Critical timing

  1. So one of the patients this morning had an allergic reaction into a food she does not know she's allergic to so we did call emergency team to come give us a hand as her ears were swelling and whole body was itching. They prescribed Hydrocortisone 200 mg and I am happy to give it. I always have this habit of looking in the injectable drug handbook but that time I was a bit confuse reading it as I am really rushing and I did not want any medication errors so it took a bit of time. I am 2 years out of nursing school and I just felt dumb because I know it is critical timing but at the same time I don't want to have a med error. By the time I figured it out, I felt like I annoyed one team member because I took a bit of a time making it. Anyway, the patient calm down by time I get there.
    Does anyone felt like they are the dumbest nurse in the world?
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  2. 2 Comments

  3. by   fibroblast
    Quote from kiana16
    So one of the patients this morning had an allergic reaction into a food she does not know she's allergic to so we did call emergency team to come give us a hand as her ears were swelling and whole body was itching. They prescribed Hydrocortisone 200 mg and I am happy to give it. I always have this habit of looking in the injectable drug handbook but that time I was a bit confuse reading it as I am really rushing and I did not want any medication errors so it took a bit of time. I am 2 years out of nursing school and I just felt dumb because I know it is critical timing but at the same time I don't want to have a med error. By the time I figured it out, I felt like I annoyed one team member because I took a bit of a time making it. Anyway, the patient calm down by time I get there.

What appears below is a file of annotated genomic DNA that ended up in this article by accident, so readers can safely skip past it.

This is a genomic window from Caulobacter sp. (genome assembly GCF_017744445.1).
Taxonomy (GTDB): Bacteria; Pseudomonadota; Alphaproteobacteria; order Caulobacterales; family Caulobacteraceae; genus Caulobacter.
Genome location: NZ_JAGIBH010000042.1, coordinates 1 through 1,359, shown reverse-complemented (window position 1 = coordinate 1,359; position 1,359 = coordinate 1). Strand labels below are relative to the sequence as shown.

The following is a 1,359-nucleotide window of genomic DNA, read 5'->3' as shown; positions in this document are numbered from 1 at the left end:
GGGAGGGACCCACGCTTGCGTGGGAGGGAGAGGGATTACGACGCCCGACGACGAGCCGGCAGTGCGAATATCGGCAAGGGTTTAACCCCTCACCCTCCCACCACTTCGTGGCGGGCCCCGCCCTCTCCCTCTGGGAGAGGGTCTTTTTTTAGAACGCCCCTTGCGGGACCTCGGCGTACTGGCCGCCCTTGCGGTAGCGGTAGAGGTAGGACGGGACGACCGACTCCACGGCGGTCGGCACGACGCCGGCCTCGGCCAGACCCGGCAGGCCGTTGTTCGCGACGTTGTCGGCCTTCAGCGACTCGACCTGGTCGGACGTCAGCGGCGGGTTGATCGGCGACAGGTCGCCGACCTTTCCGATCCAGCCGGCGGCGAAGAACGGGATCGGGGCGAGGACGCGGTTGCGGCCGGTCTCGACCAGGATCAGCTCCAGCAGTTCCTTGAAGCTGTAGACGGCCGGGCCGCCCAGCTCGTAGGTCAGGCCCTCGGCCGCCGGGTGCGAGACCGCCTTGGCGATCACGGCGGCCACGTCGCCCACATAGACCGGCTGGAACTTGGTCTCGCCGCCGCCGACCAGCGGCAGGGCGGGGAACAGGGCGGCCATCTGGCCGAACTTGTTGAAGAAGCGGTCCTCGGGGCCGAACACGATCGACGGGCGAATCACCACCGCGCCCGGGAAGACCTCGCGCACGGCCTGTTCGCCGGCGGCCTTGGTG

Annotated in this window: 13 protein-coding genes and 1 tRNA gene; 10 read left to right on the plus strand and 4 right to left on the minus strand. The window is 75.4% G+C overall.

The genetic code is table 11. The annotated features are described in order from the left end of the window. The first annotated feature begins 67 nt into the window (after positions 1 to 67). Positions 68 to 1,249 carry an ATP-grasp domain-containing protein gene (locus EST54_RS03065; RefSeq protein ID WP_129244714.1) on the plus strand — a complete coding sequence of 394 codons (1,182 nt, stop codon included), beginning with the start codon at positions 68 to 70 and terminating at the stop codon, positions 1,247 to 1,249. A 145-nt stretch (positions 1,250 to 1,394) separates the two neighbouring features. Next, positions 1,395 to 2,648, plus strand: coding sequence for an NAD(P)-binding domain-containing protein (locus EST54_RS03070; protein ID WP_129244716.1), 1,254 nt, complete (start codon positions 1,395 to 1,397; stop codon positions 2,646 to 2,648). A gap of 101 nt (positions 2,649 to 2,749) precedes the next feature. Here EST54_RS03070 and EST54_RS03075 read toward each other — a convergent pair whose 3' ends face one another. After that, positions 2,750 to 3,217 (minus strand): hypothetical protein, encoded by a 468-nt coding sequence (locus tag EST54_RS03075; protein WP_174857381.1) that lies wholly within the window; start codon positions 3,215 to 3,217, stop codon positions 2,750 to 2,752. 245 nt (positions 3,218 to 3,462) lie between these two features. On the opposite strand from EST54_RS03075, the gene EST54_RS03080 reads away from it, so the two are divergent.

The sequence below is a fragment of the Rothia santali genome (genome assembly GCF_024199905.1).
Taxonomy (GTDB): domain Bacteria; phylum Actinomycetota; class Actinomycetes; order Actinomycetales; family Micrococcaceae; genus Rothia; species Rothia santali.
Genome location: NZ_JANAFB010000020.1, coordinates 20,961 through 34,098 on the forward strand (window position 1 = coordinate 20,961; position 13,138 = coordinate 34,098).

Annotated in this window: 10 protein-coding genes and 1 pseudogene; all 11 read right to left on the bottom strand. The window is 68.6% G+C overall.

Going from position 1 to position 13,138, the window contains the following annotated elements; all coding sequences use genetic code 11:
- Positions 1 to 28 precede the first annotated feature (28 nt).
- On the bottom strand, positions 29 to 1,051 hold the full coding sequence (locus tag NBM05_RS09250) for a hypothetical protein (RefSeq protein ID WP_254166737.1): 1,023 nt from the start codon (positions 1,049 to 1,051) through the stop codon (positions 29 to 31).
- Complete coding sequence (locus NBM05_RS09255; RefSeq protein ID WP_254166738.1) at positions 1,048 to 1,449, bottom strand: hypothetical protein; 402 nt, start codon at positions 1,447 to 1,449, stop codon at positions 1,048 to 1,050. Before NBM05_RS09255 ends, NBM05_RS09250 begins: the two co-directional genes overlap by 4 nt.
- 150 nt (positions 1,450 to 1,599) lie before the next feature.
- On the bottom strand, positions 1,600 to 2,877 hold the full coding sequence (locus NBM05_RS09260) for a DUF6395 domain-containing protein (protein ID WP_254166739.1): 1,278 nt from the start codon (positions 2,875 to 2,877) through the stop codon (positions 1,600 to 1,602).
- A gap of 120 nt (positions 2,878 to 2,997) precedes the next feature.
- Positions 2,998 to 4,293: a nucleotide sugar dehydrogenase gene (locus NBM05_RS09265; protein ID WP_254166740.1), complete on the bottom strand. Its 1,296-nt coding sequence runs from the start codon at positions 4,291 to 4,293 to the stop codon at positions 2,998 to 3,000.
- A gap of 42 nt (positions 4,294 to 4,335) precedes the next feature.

Does anyone felt like they are the dumbest nurse in the world?
    The patient was 'swelling' so I would probably opt to give it immediately (as prescribed) without the handbook. You wouldn't have a med error if you have right dose/med, right patient.
  4. by   brownbook
    I completely understand your post. It is so scary in an emergency situation to be told to give a drug when you are not familiar with it.

    Who was they? I hope, assume, a doctor. Hopefully it will never happen again, but if a similar situation arises don't hesitate to ask, repeat back, to who ever the "they" are....say LOUDLY, "you ordered hydrocortisone 200 mg is that correct," or, "I am giving 200 mg of hydrocortisone IV push is that the correct order" BEFORE you give it.

    If the emergency response team was already there it should only take a few seconds (which can seem like 5 minutes in an emergency) to tell them you are unfamiliar with whatever drug is prescribed and you want to check you are giving the correct drug and correct does.

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